Nicholas N. Smith sits at his desk showing Native American artifacts. Photo contributed by Wanda Morris

Brunswick scholar and ethnographer Nicholas N. Smith, 95, passed away last week leaving behind the most extensive research on the Wabanaki tribe in existence.

Smith wrote over 60 articles and book chapters focused on the history and culture of the Maliseet, Mi’kmaq, Penobscot and Passamaquoddy tribes.

John Dieffenbacher-Krall, executive director of the Wabanaki Alliance, called Smith a “trailblazer.”

He said while many non-Indigenous people thought of Native Americans in a historical context, “building teepees and wearing buckskins,” Smith saw Natives as contemporaries and wanted to help preserve their history.

For over half a century, Smith researched tribes by living with them, engaging in their customs, documenting, sharing and advocating for better tribal legislation.

University of Maine Associate Professor Micah Pawling, Smith’s friend and former colleague, said in the 1950s and ’60s, Smith would help translate treaties for the Passamaquoddy and Penobscot tribes, bringing more clarity to the documents. Pawling said Smith broke down barriers and built lasting friendships with tribal leaders through mutual trust and respect.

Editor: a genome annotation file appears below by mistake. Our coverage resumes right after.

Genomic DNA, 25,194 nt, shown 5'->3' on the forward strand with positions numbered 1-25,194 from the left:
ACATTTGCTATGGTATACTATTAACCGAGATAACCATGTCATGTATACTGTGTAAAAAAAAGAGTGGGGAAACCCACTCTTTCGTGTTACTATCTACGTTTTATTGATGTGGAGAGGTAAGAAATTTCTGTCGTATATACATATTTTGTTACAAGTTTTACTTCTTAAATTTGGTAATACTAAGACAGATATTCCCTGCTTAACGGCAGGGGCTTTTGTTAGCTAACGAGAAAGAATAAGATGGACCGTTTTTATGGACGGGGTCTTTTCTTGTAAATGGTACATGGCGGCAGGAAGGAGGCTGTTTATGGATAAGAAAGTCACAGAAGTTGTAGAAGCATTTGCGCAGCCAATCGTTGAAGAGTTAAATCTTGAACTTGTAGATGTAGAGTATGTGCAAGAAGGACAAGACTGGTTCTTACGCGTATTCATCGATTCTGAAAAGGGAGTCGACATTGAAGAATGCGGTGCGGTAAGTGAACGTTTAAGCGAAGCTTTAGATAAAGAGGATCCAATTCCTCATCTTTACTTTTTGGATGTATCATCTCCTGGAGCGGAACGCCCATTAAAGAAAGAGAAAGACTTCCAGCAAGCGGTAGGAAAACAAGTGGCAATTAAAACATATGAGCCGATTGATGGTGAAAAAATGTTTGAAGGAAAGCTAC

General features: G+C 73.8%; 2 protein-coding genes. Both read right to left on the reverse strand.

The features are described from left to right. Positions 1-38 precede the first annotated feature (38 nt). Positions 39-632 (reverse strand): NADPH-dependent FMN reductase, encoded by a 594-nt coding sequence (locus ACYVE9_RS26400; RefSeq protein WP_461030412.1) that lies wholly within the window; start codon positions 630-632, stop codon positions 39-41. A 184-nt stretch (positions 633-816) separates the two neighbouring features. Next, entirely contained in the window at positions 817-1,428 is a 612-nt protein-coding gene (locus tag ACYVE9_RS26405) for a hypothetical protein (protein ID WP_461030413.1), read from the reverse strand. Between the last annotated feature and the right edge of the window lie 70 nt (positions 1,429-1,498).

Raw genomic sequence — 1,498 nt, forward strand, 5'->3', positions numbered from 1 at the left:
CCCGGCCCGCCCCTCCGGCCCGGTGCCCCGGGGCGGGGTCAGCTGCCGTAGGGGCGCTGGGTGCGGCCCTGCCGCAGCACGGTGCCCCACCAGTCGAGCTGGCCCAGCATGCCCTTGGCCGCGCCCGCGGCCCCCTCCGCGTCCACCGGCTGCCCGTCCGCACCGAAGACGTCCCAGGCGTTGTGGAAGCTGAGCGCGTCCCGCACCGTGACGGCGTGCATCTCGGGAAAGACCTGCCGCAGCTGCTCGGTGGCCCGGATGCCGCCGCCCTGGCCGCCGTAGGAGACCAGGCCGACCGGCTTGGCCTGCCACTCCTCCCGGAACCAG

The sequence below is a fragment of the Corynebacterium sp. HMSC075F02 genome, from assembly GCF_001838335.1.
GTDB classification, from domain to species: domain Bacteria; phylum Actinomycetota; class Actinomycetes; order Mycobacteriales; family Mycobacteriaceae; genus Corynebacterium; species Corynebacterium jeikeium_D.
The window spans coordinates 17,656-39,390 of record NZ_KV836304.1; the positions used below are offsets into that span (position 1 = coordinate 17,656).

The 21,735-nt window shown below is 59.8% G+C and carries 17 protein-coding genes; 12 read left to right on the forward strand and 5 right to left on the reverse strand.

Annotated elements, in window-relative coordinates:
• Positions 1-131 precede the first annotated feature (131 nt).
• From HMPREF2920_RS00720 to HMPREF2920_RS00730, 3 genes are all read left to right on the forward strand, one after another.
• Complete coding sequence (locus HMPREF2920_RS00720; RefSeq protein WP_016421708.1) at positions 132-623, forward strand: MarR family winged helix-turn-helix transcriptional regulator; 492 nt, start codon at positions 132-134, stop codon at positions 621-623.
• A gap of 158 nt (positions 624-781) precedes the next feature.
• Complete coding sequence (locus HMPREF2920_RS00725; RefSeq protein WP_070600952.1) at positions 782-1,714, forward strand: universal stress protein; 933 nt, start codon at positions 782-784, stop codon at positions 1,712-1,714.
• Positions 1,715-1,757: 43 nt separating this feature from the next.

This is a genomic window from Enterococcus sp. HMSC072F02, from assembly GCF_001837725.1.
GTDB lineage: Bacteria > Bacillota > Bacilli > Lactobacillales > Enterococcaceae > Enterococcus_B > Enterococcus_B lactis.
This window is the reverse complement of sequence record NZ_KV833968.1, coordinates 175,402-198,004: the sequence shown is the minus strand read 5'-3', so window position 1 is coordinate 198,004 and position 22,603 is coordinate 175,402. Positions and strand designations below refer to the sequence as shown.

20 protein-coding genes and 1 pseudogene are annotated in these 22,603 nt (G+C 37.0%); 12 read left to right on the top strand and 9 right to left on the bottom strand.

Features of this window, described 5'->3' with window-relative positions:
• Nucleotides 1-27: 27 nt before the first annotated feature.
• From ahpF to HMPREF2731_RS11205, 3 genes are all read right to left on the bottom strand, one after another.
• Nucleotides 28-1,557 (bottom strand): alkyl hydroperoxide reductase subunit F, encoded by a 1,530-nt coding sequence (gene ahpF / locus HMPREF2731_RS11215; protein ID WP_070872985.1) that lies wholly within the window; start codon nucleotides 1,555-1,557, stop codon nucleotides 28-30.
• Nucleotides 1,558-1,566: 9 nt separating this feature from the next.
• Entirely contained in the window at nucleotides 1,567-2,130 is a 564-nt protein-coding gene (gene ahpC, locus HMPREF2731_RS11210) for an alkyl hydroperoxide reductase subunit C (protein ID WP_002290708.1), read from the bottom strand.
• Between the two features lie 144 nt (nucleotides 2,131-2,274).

Pawling recalled a trip he took with Smith and Smith’s late wife Edyth to Indian Township just before the pandemic, where they reconnected with the Passamaquoddy Tribe. Pawling said it was typical to hug female elders and shake hands with male elders, but when the tribe saw Smith, he received a very different greeting. Pawling said the tribal elder that had known Smith since the 1950s, drew his friend close so their foreheads could touch — an ancient greeting in many cultures to honor the heart and soul of another human being.

“He didn’t treat people as subjects when he did his research. He treated them as humans and got a different layer of information from them, that most researchers would miss,” said Donald Soctomah, tribal historic preservation officer of the Passamaquoddy Tribe.

Soctomah met Smith while Soctomah was serving in the Maine Legislature from 1998-2010.

“He showed up to a lot of public hearings to help the Passamaquoddy Tribe,” Soctomah said of Smith.

Smith was an active member of the Episcopal Committee on Indian Relations at St. Paul’s Episcopal Church in Brunswick for 20 years.

“Nick was a fine man of faith whose passion for justice for our native siblings will be a lasting legacy,” wrote St. Paul’s Assistant Rector Katie Holicky in an email to her congregation.


“For me, he will always be remembered as a good friend,” Soctomah said. “A lot of times you have historians who go out and get information and it stays on a bookshelf. He shared history with the tribe.”

Not only did Smith live with local tribes, but he was invited to important native ceremonies and events — like when Queen Elizabeth II gifted a consecrated chalice to the Mohawk Tribe in Ontario. 

“I wanted to feel what their life was really like,” Smith told The Times Record in a 2007 interview.

Nicholas Neville Smith and Pat Paul at a 2012 birchbark canoe building workshop at Woodstock First Nation. Photo contributed by Wanda Morris